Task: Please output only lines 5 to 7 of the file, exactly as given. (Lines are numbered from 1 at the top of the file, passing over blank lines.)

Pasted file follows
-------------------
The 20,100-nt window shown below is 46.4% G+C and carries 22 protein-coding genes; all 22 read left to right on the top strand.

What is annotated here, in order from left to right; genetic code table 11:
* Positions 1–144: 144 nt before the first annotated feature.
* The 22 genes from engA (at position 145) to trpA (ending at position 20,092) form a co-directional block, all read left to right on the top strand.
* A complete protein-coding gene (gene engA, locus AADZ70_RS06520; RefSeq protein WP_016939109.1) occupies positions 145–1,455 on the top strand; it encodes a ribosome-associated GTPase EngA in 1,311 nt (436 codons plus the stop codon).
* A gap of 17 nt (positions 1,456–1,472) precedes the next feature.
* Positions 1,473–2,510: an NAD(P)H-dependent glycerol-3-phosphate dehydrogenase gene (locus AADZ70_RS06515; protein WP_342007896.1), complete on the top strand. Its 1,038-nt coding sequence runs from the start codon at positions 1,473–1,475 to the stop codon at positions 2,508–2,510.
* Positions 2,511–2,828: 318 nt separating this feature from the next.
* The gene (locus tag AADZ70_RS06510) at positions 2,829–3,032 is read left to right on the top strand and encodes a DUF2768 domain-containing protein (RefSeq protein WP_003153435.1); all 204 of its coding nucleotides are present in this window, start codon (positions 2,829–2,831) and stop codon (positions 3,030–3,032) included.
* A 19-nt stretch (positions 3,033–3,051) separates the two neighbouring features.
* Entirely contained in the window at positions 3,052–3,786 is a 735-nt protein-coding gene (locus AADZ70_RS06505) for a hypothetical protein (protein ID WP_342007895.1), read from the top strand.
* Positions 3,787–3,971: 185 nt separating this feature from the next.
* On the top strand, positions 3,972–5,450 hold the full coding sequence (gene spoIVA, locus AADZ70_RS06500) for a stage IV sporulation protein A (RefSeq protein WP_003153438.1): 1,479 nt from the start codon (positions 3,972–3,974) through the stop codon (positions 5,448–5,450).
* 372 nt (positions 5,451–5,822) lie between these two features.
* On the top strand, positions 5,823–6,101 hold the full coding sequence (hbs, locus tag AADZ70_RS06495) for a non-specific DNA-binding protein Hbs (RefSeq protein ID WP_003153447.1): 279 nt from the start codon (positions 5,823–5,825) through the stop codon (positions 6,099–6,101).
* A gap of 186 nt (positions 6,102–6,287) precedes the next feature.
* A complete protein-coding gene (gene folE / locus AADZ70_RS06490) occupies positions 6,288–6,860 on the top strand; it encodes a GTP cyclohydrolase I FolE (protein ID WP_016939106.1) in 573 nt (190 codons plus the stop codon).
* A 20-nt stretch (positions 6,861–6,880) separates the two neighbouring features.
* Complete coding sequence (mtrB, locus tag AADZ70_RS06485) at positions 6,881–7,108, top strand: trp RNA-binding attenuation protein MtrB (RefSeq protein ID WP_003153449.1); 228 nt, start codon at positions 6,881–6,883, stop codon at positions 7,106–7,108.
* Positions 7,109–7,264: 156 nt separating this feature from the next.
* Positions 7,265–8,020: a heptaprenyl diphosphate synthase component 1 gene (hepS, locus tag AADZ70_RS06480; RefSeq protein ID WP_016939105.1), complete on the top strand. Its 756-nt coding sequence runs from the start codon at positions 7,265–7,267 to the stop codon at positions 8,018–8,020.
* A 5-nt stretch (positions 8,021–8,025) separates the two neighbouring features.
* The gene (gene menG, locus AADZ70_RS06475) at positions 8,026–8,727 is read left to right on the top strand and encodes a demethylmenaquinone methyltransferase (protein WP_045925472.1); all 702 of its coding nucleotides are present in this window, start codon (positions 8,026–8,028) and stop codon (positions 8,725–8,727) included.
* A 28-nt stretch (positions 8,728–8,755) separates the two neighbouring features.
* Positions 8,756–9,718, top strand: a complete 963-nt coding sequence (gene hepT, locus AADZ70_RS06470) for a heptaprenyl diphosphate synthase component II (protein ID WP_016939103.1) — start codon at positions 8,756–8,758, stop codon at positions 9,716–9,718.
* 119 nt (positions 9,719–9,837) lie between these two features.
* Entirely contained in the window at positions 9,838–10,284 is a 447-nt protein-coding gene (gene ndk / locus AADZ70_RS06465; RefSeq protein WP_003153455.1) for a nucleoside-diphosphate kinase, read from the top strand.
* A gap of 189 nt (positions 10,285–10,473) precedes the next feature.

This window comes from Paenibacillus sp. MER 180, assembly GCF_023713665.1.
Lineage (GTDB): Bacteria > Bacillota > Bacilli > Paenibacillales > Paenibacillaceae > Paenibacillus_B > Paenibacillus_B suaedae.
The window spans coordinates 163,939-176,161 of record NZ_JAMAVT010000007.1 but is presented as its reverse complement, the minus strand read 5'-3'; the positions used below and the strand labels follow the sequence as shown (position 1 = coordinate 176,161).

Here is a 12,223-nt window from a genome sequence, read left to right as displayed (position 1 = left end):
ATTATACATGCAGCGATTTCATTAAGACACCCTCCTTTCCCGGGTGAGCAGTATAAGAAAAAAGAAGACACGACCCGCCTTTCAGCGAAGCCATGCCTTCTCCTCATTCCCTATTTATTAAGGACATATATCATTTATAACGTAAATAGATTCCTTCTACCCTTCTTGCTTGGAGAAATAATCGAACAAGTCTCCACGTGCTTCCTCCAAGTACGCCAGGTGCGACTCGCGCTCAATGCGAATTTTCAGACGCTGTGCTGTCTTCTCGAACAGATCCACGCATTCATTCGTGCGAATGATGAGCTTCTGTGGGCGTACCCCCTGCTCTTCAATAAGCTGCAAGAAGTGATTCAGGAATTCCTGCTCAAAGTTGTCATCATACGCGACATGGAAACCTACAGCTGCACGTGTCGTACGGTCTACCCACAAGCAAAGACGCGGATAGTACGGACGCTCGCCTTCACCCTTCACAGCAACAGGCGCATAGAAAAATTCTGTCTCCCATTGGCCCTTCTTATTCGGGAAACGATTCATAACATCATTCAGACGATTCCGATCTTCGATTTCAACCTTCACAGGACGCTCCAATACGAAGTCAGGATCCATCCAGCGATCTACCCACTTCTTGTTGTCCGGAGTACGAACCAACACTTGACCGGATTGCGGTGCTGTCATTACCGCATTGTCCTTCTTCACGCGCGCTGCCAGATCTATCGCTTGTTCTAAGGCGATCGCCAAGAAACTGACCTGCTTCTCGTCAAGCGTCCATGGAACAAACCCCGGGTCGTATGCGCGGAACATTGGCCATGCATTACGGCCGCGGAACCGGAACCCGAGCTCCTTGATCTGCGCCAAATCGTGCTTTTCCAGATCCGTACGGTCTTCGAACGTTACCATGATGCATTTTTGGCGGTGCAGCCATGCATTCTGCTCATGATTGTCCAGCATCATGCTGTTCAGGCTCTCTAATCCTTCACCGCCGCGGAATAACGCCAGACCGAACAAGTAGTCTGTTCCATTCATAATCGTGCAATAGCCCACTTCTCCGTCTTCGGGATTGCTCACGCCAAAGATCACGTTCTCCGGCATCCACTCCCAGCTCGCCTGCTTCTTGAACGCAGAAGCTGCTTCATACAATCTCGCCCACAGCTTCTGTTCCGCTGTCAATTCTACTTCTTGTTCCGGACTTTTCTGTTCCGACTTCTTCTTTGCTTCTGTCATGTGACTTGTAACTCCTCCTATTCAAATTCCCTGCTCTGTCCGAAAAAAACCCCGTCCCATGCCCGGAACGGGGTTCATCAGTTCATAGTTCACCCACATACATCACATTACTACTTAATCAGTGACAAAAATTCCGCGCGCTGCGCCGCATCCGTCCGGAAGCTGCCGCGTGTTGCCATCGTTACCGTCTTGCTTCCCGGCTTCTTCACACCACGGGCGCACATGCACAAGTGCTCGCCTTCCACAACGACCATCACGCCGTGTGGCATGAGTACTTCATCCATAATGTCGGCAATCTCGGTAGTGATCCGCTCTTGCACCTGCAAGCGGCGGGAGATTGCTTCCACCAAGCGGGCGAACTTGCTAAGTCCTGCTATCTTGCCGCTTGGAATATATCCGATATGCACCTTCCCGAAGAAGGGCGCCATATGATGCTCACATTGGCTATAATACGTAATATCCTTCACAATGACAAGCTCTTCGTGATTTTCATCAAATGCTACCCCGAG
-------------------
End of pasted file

* A complete protein-coding gene (gene engA, locus AADZ70_RS06520; RefSeq protein WP_016939109.1) occupies positions 145–1,455 on the top strand; it encodes a ribosome-associated GTPase EngA in 1,311 nt (436 codons plus the stop codon).
* A gap of 17 nt (positions 1,456–1,472) precedes the next feature.
* Positions 1,473–2,510: an NAD(P)H-dependent glycerol-3-phosphate dehydrogenase gene (locus AADZ70_RS06515; protein WP_342007896.1), complete on the top strand. Its 1,038-nt coding sequence runs from the start codon at positions 1,473–1,475 to the stop codon at positions 2,508–2,510.